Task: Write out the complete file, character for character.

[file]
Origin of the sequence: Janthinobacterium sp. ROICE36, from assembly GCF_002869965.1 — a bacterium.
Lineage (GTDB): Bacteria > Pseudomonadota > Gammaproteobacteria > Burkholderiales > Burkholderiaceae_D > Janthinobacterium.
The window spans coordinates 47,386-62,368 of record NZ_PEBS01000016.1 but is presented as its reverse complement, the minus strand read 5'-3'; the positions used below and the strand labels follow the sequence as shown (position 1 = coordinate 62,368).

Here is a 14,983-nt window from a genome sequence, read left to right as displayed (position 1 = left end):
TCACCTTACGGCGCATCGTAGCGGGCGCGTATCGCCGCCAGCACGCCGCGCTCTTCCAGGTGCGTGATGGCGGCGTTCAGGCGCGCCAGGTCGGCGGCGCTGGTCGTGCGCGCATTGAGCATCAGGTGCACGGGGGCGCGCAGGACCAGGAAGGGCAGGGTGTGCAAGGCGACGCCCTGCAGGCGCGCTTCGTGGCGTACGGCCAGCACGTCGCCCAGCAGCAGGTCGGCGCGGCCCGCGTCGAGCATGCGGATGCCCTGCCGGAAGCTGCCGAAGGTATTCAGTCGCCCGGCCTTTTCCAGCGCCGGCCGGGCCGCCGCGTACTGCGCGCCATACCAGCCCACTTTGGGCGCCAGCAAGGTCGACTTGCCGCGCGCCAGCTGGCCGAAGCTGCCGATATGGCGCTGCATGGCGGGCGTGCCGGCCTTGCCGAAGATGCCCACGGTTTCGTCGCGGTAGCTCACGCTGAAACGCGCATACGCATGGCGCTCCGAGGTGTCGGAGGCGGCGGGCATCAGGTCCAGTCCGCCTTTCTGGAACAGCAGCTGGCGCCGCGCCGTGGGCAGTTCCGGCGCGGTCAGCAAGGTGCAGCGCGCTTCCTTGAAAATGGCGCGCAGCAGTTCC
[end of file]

Origin of the sequence: Janthinobacterium sp. ROICE36, from assembly GCF_002869965.1 — a bacterium.
Lineage (GTDB): Bacteria > Pseudomonadota > Gammaproteobacteria > Burkholderiales > Burkholderiaceae_D > Janthinobacterium.
The window spans coordinates 47,386-62,368 of record NZ_PEBS01000016.1 but is presented as its reverse complement, the minus strand read 5'-3'; the positions used below and the strand labels follow the sequence as shown (position 1 = coordinate 62,368).

Here is a 14,983-nt window from a genome sequence, read left to right as displayed (position 1 = left end):
TCACCTTACGGCGCATCGTAGCGGGCGCGTATCGCCGCCAGCACGCCGCGCTCTTCCAGGTGCGTGATGGCGGCGTTCAGGCGCGCCAGGTCGGCGGCGCTGGTCGTGCGCGCATTGAGCATCAGGTGCACGGGGGCGCGCAGGACCAGGAAGGGCAGGGTGTGCAAGGCGACGCCCTGCAGGCGCGCTTCGTGGCGTACGGCCAGCACGTCGCCCAGCAGCAGGTCGGCGCGGCCCGCGTCGAGCATGCGGATGCCCTGCCGGAAGCTGCCGAAGGTATTCAGTCGCCCGGCCTTTTCCAGCGCCGGCCGGGCCGCCGCGTACTGCGCGCCATACCAGCCCACTTTGGGCGCCAGCAAGGTCGACTTGCCGCGCGCCAGCTGGCCGAAGCTGCCGATATGGCGCTGCATGGCGGGCGTGCCGGCCTTGCCGAAGATGCCCACGGTTTCGTCGCGGTAGCTCACGCTGAAACGCGCATACGCATGGCGCTCCGAGGTGTCGGAGGCGGCGGGCATCAGGTCCAGTCCGCCTTTCTGGAACAGCAGCTGGCGCCGCGCCGTGGGCAGTTCCGGCGCGGTCAGCAAGGTGCAGCGCGCTTCCTTGAAAATGGCGCGCAGCAGTTCC